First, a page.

The afternoon drive was with Andreas. It was my turn to plan the drive as part of my Biological Survey Course. I had to find out where the animals were in the morning to plan our drive for the afternoon/evening. I had to ensure all of the jobs were covered on the truck, data (which I did), prey survival, conservation and vehicle checks. I then had to brief my little team on H&S, Emergency Action Plans and what our intentions on the drive were. I then had to direct Andreas where to drive and where we were to stop to carry out Tlem checks.
We went for the Lions first and found them on Omega Dam where they had been with the Leopard earlier, however Scar had escaped and was no longer up his tree. We then went off to find the Cheetah Boys. We had heard that they had killed a Bushbuck near to one of the lodges at about noon so they were relatively easy to find. They were sitting nicely by the road so we all got a good view of them. However, Kets was a whole different game. She lead us a merry dance around the NE part of the reserve. We eventually decided that she was sitting at the Wait-a-Little Horse Safari Lodge, an area we can’t enter.
Whilst driving around we did see another Leopard, a Jackal calling right by the side of the road and a Hippo walking across the Makutzi River. It was a huge bull by the looks of things and goodness only knows where he had walked from as the Hippo on the reserve live in dams not the rivers and there were no nearby dams.
Back to base for a debrief with Andreas about how I managed the drive, it appeared to go well.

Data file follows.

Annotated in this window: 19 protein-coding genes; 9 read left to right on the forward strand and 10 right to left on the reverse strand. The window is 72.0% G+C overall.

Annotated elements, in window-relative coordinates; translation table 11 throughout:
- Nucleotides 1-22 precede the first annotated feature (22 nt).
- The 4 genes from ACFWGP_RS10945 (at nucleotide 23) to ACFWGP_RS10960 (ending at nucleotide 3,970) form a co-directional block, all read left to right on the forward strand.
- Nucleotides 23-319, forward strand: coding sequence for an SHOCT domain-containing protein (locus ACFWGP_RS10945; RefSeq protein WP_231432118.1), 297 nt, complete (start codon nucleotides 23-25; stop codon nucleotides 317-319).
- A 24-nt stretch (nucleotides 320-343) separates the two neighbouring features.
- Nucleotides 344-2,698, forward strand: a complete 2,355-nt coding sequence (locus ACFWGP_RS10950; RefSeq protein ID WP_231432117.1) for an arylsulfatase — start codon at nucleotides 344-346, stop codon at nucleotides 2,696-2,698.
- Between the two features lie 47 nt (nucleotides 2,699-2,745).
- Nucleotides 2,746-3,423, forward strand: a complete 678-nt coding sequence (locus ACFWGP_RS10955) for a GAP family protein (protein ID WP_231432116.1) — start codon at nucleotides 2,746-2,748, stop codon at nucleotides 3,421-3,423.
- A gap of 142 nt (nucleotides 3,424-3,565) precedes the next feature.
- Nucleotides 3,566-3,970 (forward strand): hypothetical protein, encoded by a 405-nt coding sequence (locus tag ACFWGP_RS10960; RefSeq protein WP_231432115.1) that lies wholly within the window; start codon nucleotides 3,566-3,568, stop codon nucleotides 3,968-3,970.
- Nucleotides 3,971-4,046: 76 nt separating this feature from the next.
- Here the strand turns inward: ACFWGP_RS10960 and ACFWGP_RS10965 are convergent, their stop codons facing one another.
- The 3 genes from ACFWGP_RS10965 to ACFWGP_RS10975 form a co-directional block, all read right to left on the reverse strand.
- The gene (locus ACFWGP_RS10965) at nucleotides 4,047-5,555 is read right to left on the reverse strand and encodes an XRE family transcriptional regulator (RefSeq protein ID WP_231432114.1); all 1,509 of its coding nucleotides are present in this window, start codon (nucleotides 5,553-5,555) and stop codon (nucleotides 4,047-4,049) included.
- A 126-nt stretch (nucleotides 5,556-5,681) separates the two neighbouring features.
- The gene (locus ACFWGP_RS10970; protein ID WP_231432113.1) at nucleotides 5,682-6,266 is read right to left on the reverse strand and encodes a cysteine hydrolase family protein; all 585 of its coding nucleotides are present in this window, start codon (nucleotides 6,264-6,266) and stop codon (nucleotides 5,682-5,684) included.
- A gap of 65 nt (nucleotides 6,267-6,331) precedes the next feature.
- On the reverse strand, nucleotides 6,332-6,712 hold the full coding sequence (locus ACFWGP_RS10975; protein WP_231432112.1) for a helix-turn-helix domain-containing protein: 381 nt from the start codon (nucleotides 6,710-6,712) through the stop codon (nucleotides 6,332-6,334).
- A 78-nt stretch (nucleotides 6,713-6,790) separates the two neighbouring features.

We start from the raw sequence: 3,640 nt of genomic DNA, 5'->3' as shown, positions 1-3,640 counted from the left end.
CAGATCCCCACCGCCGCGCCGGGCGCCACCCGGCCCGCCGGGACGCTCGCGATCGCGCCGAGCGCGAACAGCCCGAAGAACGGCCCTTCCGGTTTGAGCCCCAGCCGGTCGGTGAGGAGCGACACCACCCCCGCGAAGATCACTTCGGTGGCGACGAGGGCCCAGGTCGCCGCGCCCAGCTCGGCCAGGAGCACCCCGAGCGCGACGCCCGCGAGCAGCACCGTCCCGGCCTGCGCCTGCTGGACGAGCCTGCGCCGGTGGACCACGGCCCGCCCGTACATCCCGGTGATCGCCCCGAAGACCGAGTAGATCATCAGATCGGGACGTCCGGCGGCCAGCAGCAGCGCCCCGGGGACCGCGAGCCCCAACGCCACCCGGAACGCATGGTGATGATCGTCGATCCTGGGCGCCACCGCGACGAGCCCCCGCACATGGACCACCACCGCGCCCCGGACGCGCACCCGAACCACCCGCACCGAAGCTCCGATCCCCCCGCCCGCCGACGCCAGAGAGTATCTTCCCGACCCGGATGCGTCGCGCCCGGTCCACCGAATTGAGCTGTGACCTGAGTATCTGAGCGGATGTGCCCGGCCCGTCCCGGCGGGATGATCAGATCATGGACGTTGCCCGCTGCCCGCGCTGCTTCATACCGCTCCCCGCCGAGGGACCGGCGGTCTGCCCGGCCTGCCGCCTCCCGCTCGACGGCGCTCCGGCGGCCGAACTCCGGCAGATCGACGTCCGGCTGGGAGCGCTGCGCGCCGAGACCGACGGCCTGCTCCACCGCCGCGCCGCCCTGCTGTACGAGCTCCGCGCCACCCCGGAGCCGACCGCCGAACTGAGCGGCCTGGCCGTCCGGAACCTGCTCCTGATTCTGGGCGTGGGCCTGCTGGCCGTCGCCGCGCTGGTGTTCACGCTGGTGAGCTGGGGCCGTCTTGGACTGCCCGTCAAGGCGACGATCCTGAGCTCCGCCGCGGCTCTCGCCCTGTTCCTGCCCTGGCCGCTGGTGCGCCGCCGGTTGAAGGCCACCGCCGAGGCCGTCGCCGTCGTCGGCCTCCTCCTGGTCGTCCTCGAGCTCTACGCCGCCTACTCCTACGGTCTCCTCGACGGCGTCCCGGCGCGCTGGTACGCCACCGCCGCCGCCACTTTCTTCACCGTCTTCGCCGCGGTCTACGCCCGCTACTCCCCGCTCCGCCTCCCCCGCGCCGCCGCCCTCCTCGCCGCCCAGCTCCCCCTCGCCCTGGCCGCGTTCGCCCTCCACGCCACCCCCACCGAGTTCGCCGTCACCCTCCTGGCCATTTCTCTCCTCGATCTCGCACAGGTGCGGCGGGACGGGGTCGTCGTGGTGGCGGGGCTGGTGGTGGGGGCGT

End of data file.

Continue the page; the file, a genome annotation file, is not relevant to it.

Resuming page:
Tuesday 11th December 2012
I went with Nico this morning and volunteered to do Tlem, that was my first mistake of the day. We were supposed to look for the Cheetahs but got redirected to look for the Lions as the truck assigned to them was asked to stay with a male Leopard found relaxed near a road. It was hoped that the vet could get to the reserve and dart him so we could fit him with a tracking device. To cut a long story short that didn’t happen but it still meant the truck sitting with the Leoprad for a couple of hours whilst decisions were made.
In the meantime I was up and down like a whores drawers doing Tlem checks. We calculated that by the time we got back I had done about 50 Tlem checks. All of the animals were being awkward and because of the overcast and humid conditions the signals were a bit strange as well. We did eventually find the Lions who were sitting nicely by the road so we actually found them.
The Cheetahs were another thing entirely. Kets had travelled way up north, we eventually got signal for her but because of the distance and time we left her for the afternoon. The Boys too were awkward and we eventually found them in their favourite area, which we had checked earlier, we must have passed at some time in the reserve.